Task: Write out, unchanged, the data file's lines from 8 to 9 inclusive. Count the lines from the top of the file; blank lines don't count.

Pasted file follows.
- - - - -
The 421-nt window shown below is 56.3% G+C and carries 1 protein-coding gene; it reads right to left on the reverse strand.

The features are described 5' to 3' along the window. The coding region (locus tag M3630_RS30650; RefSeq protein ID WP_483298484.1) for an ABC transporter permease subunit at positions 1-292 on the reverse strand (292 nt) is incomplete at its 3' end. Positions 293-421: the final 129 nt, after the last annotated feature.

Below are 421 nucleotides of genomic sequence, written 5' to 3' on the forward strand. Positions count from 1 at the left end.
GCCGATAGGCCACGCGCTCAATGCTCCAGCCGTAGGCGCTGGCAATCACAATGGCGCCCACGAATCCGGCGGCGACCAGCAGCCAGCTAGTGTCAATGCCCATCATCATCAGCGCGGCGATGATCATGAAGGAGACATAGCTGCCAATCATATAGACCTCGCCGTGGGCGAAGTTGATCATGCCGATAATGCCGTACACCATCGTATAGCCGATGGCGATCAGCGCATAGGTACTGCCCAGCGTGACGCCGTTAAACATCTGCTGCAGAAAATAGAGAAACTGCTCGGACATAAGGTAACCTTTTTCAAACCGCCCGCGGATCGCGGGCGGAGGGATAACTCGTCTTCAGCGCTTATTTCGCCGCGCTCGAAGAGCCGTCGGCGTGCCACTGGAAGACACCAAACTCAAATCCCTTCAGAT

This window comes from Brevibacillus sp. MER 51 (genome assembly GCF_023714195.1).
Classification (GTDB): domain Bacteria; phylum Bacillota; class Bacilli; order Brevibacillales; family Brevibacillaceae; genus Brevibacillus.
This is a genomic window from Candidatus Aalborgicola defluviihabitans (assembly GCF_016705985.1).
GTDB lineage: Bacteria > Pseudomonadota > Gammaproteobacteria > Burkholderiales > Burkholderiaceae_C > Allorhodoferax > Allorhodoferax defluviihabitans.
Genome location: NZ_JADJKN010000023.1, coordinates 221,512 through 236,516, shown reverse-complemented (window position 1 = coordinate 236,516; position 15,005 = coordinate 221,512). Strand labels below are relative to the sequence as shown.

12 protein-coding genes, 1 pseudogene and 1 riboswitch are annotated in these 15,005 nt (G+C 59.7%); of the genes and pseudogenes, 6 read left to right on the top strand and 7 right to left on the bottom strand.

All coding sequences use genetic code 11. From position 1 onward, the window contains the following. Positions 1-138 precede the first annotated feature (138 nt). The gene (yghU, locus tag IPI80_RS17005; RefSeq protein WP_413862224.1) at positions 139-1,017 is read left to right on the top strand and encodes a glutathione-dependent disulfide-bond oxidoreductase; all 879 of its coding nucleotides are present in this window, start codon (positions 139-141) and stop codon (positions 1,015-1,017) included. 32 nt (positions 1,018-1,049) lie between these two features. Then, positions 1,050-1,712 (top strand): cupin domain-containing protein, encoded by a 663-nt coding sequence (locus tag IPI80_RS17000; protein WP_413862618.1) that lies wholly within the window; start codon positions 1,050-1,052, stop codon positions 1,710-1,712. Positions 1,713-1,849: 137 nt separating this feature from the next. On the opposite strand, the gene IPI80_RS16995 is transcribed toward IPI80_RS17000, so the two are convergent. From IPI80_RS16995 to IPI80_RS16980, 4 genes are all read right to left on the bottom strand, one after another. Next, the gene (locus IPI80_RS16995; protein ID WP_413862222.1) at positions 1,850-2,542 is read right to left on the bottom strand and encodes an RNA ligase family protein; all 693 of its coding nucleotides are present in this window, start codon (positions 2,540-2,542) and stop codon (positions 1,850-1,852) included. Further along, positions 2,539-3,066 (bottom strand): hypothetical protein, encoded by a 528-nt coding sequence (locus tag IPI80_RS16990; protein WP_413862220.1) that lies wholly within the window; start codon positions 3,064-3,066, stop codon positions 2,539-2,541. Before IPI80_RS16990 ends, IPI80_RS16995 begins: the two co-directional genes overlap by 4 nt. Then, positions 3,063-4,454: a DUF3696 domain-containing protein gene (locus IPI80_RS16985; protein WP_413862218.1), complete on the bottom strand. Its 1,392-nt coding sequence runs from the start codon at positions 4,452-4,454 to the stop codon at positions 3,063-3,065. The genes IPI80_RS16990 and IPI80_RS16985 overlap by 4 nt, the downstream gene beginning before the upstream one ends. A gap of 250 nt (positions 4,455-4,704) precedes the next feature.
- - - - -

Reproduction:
GTDB lineage: Bacteria > Pseudomonadota > Gammaproteobacteria > Burkholderiales > Burkholderiaceae_C > Allorhodoferax > Allorhodoferax defluviihabitans.
Genome location: NZ_JADJKN010000023.1, coordinates 221,512 through 236,516, shown reverse-complemented (window position 1 = coordinate 236,516; position 15,005 = coordinate 221,512). Strand labels below are relative to the sequence as shown.